Challenges and Change Faced by Early Australian Catholics

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Challenges and Change Faced by Early Australian Catholics: 1. Convicts and Free Settlers: 1788

Challenges and Change Faced by Early Australian Catholics: 1. Convicts and Free Settlers: 1788 -1800

Irish Convicts 30% of the 756 convicts to arrive on the first fleet in

Irish Convicts 30% of the 756 convicts to arrive on the first fleet in 1788 were baptised Catholics. They were mainly Irish criminals who had little or no contact with the Catholic faith or interest in religion. Between 1787 and 1852, more than 150, 000 convicts were transported to eastern Australia with around 50, 000 prisoners being of Irish origin…

Challenges and Changes In 1788, Governor Phillip ordered all convicts to attend Sunday Church

Challenges and Changes In 1788, Governor Phillip ordered all convicts to attend Sunday Church services, which were conducted by the Anglican Minister, Rev Richard Johnston. Catholic convicts refused to attend and were flogged if they continued to refuse to go. Some convicts burned down the first church built in the colony.

Challenges and Changes On their deathbeds, many Catholic convicts asked for a priest to

Challenges and Changes On their deathbeds, many Catholic convicts asked for a priest to give them the sacraments but the governor continued to refuse requests for a Catholic chaplain in the colony.

Challenges and Change By 1796 there were 800 Catholics in NSW. 25% of all

Challenges and Change By 1796 there were 800 Catholics in NSW. 25% of all convicts were Irish. Regular shipping captains noted the only sign of religion in NSW were the Irish praying.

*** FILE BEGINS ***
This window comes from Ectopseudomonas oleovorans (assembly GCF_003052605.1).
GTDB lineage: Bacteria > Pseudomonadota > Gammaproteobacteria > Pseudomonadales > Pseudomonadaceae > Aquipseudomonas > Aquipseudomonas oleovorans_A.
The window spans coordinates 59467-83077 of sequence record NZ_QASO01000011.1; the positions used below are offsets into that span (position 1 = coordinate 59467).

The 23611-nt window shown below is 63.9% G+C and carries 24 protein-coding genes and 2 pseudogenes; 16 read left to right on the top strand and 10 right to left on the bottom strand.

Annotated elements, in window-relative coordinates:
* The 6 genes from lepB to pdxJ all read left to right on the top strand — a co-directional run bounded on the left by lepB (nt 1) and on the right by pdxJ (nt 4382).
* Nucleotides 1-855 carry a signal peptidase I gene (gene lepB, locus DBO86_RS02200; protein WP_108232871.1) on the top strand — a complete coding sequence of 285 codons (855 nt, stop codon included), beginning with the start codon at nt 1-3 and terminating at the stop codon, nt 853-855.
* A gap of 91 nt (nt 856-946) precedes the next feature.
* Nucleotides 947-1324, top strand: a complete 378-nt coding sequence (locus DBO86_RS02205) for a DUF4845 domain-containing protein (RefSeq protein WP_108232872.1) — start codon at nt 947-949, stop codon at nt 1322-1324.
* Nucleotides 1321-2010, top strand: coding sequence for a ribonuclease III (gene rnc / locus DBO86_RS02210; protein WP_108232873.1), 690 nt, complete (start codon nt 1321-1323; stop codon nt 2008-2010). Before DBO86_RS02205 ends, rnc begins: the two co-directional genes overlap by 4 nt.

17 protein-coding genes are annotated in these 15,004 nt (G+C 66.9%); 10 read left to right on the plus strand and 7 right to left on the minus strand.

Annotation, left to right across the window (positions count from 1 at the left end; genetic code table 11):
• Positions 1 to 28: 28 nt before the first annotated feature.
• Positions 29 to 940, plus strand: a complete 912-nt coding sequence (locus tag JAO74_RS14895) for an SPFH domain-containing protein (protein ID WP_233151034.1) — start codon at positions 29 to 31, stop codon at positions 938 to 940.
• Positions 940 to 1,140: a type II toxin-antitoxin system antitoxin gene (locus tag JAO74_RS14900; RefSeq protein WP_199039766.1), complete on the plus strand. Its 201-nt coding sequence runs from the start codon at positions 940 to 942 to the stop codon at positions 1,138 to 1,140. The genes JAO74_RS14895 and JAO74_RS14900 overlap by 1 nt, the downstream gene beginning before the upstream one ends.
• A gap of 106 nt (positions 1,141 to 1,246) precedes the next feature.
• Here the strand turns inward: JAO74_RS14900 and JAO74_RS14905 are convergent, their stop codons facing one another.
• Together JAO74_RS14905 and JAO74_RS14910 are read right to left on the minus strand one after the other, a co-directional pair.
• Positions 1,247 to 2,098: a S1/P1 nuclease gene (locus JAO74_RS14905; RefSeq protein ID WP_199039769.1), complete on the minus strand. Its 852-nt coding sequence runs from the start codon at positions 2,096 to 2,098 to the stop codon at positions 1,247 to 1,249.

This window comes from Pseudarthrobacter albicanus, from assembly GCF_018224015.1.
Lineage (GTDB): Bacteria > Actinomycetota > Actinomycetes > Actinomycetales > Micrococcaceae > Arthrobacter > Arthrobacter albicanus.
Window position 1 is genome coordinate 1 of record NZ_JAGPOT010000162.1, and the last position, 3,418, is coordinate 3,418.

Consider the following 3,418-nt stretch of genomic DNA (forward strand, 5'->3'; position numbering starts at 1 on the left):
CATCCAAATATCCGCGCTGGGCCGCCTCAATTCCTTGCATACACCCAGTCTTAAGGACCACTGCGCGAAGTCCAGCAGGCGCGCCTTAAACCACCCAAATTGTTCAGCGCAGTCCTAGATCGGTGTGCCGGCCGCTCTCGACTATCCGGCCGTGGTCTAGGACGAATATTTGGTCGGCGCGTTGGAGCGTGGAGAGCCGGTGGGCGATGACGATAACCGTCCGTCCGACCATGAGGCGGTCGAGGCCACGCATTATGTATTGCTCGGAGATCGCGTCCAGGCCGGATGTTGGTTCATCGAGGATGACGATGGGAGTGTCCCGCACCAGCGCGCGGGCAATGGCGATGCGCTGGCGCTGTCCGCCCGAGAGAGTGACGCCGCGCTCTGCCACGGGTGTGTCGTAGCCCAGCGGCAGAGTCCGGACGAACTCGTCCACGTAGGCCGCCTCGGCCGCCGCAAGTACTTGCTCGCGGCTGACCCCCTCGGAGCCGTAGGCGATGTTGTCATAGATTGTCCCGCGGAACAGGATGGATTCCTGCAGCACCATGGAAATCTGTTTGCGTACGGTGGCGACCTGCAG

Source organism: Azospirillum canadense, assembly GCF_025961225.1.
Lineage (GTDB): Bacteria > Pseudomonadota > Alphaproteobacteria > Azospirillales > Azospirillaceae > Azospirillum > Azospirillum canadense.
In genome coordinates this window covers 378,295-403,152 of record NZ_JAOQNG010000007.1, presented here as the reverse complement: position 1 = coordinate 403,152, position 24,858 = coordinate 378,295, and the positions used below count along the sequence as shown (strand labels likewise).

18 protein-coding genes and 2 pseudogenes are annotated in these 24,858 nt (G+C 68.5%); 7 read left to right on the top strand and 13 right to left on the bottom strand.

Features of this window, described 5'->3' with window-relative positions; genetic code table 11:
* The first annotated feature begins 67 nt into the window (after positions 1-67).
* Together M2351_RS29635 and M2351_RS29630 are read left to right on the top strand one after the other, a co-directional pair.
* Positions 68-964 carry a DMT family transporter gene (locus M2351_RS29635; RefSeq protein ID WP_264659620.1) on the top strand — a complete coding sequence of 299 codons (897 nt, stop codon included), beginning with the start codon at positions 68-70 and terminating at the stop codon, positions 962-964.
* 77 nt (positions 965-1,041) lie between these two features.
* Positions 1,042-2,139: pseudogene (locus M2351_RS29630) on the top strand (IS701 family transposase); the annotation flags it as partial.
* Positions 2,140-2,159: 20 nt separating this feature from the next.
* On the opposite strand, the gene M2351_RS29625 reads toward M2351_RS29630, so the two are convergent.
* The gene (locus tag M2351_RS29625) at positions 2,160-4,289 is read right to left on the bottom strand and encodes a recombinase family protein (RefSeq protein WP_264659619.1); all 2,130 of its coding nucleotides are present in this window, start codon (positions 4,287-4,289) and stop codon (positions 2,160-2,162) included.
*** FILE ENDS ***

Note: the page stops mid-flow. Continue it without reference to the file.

Challenge and Change As a Penal colony, any mission to NSW had to have

Challenge and Change As a Penal colony, any mission to NSW had to have the permission of British authorities and the governor. In 1792 five lay Catholics petitioned Governor Phillip for appointment of a Catholic priest The early governors refused requests for Catholic clergy to minister publicly to Catholic convicts and free settlers due to suspicion of and antagonism towards the Irish. Governor Phillip

Facing the Challenge The only way Catholics could keep up their faith was to

Facing the Challenge The only way Catholics could keep up their faith was to say their traditional prayers such as the Rosary. Sometimes they gathered in each others’ homes on a Sunday to say some of the prayers of the Mass. Catholic families may have baptised their children themselves, as there were no priests to do it.

Summary 1788 -1800: Early English, Irish and Scottish Catholics, convicts and free settlers faced

Summary 1788 -1800: Early English, Irish and Scottish Catholics, convicts and free settlers faced the following challenges: There were no Catholic priests, churches or services in the Penal Colony of NSW between 1788 and 1800. Catholic convicts were forced to attend Anglican services and if they refused, they were flogged. Appeals to the Governor and British authorities for Catholic priests were ignored or refused. The English and Australian authorities were very suspicious of Irish Catholics because they feared they would rebel and try to overthrow authority in the new colony, so Catholics were not allowed to gather for prayer in large groups. While the setting had changed from Ireland to Australia, the old suspicion and fear between Irish and English over politics and religion remained the same.